Elliott gets assist from dad in emotional win

NASCAR

WATKINS GLEN, N.Y. — Any father would cherish seeing his son win his first NASCAR Cup Series race.

But rarely does a father get to play a role in the victory.

Bill Elliott actually worked as his son, Chase, earned his first NASCAR Cup Series victory Sunday at Watkins Glen International.

Because one spotter — the person who helps a driver know of the position of other cars around the driver — can’t see the entire 2.44-mile road course, teams employ additional spotters.

Chase knew one spotter he wanted, a former spotter of his when he was being groomed racing short tracks: NASCAR Hall of Famer Bill Elliott, his father.

“He always spotted for me in that stuff [growing up] — it’s not a new thing to have,” Chase Elliott said. “He did fine. I didn’t crash.”

Bill, the 1988 NASCAR Cup Series champion and winner of 44 NASCAR Cup Series races, enjoyed playing a small role in the win in which Chase led the final 34 laps, holding off a hard-charging Martin Truex Jr. for dozens of laps.

Truex ran out of gas on the final lap, whereas Chase ran out of gas on the cool-down lap.

“I tried not to get any emotion at all there the last 20 laps or so, just trying to watch cars and see what people were doing,” Bill said. “A couple of cars had a few issues.

“I knew a couple of places, traffic was going to play part. … With the way it worked out, I didn’t know who was going to run who out of gas. Luckily, we ran Truex out of gas.”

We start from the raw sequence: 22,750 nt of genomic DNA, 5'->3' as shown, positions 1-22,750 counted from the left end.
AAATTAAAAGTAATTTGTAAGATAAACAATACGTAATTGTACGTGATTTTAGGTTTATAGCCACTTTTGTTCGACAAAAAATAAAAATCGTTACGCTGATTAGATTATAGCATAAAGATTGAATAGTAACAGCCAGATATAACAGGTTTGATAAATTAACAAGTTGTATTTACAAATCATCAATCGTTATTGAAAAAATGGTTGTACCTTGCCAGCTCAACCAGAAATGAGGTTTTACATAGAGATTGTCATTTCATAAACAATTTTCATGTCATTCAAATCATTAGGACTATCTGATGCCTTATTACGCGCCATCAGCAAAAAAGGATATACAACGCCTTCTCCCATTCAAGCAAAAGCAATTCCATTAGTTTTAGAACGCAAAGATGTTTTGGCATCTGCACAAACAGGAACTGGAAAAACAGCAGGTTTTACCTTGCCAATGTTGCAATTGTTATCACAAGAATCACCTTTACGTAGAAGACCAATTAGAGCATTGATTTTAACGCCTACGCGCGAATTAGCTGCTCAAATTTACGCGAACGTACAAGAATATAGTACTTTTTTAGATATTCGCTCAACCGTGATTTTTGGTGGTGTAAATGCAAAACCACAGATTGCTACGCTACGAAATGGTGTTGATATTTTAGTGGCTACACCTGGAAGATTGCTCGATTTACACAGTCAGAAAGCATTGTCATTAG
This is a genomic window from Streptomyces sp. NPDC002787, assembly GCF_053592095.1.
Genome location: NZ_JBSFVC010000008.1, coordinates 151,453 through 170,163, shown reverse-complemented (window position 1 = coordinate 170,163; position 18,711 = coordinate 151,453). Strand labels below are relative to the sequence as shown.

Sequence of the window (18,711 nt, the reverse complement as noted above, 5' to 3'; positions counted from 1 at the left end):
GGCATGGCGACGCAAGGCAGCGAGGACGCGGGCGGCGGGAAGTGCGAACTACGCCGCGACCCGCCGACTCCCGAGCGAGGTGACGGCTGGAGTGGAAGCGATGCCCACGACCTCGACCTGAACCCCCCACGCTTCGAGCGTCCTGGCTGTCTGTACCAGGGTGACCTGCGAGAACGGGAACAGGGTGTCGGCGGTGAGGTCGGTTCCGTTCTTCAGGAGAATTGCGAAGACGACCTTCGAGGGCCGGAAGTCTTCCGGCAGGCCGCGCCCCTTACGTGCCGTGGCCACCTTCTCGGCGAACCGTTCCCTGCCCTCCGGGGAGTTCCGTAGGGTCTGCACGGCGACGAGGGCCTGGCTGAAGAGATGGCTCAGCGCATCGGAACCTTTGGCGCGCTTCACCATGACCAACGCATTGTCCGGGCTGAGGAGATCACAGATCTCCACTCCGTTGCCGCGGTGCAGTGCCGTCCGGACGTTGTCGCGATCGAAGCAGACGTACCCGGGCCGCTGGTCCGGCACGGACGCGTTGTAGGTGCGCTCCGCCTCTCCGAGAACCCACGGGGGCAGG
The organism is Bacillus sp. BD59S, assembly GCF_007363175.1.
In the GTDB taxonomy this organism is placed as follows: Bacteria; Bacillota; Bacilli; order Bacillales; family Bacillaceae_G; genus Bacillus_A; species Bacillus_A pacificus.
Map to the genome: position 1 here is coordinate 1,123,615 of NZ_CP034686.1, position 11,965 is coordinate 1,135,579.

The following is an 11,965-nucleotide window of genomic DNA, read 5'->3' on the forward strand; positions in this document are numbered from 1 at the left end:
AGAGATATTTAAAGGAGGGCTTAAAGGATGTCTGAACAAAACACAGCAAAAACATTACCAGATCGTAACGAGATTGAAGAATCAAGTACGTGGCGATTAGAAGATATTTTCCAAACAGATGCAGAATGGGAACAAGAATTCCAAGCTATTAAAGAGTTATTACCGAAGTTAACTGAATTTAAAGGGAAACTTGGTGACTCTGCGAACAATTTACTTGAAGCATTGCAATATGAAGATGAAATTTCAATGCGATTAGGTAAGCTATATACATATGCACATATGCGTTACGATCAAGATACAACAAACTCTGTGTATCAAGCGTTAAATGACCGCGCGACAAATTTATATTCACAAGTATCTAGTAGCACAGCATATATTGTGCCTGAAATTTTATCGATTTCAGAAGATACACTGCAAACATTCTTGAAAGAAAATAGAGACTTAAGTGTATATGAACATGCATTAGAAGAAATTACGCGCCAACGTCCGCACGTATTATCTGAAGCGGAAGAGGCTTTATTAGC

Bill was based near a chicane commonly referred to as “the bus stop” portion of the track.

“My role was very little,” Bill said. “My goal was to, if anything happened in the bus stop or if I could give them information if somebody was having problems in the bus stop, tell [the team] on the radio and go from there.

“But Chase did good in the bus stop the whole time here.”

Bill was so excited about the win, he was able to get some friends to give him a golf cart ride to victory lane before the car even got there following Chase’s celebration on the frontstretch.

A 16-time most popular driver, Bill has watched his son win the 2014 NASCAR Xfinity Series title but go 99 races before winning his first Cup victory.

Both Bill and Chase had eight second-place finishes before their first win.

“It was kind of a weird day, but a lot of luck was on our side,” Chase said. “I told him to burn it down [in celebration] and he wasn’t able because it ran out of gas. It was kind of one of those days.

“I’m proud of him. I’m proud of the team.”

Bill said that sometimes things are the result of fate. He saw Kyle Busch have a fueling issue that kept Busch from challenging for the win, then saw Chase make a mistake on the final lap but not have to worry about it because Truex ran out of gas.

“The 9 car wins the 99th start,” Bill said. “I won my first Cup race at a road course at Riverside. The only Xfinity race I’ve ever won was right here on a road course.

“And then, lo and behold, he wins his first on a road course. You don’t think about these things until after the race. It’s kind of weird. … Sometimes certain things line up, and you can’t ask why or what or how things work that particular way.”

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